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Blog: Toxic algal bloom confirmed in Cossayuna, Saratoga lakes

Blog: Toxic algal bloom confirmed in Cossayuna, Saratoga lakes

Harmful algal bloom

A harmful algal bloom, or toxic cyanobacteria bloom, can look like spilled paint.

I'm a little late to report this because I was on vacation, but the state Department of Environmental Conservation reported two confirmed toxic algal blooms on Cossayua and Saratoga lakes earlier this month. 

Samples were collected and analyzed through the lakes' Citizen Statewide Lake Assessment Programs, which checks on a variety of water-quality measurements with the help of volunteers.

Cossayuna Lake's bloom was reported on Monday, Sept. 9. The harmful algal bloom's status is listed as "confirmed with high toxins." Saratoga Lake's bloom was documented on Friday, Sept. 6 and is listed as "confirmed."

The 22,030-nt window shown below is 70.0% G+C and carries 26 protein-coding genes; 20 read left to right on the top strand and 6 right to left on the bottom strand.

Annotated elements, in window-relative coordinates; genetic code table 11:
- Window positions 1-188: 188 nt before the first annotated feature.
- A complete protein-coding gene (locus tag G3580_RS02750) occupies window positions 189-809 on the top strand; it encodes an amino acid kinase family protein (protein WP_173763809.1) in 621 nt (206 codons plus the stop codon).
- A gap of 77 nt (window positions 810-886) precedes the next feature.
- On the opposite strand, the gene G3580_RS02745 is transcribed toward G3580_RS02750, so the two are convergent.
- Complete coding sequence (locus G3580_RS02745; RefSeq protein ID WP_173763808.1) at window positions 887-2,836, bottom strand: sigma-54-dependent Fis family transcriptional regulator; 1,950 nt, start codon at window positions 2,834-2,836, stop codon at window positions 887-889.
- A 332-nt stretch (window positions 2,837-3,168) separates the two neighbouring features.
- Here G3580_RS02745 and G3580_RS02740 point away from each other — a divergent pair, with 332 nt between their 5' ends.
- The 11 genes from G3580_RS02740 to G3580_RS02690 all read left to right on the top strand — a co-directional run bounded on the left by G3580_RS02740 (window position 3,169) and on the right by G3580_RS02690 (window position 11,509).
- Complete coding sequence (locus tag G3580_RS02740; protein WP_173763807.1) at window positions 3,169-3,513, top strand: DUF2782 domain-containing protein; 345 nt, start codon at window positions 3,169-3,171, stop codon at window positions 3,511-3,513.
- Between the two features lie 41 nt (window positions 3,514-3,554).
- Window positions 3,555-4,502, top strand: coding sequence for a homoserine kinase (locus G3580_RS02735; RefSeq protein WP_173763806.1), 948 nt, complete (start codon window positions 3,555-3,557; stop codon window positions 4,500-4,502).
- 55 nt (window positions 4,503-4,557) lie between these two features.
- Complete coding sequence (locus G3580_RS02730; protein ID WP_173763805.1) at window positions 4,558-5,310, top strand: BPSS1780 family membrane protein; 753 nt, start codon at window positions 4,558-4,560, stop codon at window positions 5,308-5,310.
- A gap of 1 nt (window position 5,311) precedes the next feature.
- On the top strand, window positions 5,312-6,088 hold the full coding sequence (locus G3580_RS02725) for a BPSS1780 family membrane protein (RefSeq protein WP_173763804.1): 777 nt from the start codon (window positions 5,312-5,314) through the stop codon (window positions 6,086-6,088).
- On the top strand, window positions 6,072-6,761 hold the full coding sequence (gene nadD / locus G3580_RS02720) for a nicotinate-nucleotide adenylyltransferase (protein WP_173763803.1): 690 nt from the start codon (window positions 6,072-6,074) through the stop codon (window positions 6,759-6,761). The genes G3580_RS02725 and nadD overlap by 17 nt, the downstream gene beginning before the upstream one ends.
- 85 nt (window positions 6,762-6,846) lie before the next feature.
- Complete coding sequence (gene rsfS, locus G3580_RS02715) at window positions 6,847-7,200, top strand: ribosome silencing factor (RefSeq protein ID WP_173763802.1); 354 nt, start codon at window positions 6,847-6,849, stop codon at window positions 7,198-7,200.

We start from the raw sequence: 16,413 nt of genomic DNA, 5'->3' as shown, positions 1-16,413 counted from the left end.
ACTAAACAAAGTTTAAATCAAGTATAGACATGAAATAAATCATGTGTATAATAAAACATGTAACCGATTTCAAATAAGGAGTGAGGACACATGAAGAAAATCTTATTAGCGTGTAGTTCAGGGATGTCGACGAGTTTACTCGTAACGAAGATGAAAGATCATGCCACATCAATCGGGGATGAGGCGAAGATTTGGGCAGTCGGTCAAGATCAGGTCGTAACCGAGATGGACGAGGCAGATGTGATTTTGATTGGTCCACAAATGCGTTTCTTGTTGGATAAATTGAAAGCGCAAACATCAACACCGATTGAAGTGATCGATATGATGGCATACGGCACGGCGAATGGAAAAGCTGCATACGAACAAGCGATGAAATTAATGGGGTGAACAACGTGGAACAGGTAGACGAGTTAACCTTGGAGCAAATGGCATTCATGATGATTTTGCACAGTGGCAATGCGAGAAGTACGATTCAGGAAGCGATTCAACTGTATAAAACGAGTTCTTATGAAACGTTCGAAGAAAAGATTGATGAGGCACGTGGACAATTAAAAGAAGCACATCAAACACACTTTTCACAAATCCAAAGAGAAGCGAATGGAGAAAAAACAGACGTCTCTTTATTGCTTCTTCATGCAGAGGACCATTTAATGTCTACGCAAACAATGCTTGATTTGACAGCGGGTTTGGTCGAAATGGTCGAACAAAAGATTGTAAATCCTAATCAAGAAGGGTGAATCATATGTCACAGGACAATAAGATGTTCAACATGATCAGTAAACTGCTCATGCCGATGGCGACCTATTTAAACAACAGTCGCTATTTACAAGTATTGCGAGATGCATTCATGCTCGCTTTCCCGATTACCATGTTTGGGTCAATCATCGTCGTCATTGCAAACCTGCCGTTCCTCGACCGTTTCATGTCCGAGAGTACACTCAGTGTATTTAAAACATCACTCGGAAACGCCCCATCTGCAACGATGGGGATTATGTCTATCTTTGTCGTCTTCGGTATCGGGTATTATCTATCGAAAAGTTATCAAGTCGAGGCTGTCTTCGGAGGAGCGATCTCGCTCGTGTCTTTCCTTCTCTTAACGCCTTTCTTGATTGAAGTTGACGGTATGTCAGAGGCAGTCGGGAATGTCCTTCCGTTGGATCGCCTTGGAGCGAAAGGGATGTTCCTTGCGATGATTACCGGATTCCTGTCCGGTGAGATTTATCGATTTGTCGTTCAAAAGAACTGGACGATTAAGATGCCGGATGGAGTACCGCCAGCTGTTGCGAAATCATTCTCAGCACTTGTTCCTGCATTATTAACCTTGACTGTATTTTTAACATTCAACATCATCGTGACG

Harmful algal blooms, also known as cyanobacteria, are naturally occurring in all water bodies, but some species produce toxins. New York's harmful algal blooms tend to produce microcystin, a kind of liver toxin. 

When the state says a bloom is "confirmed," it means a sample has been analyzed and the cyanobacteria species that produce toxins has been detected. When the state says a bloom is "confirmed with high toxins," it means a sample shows enough microcystin that people and pets that come into contact with it could get sick.

The state recommends staying out of any discolored water. For more information, go to

Gwendolyn Craig

Officials warn pet owners of harmful algal blooms after death of two Vermont dogs

Reporter Gwendolyn Craig can be reached at (518) 742-3238 or Follow her on Twitter @gwendolynnn1


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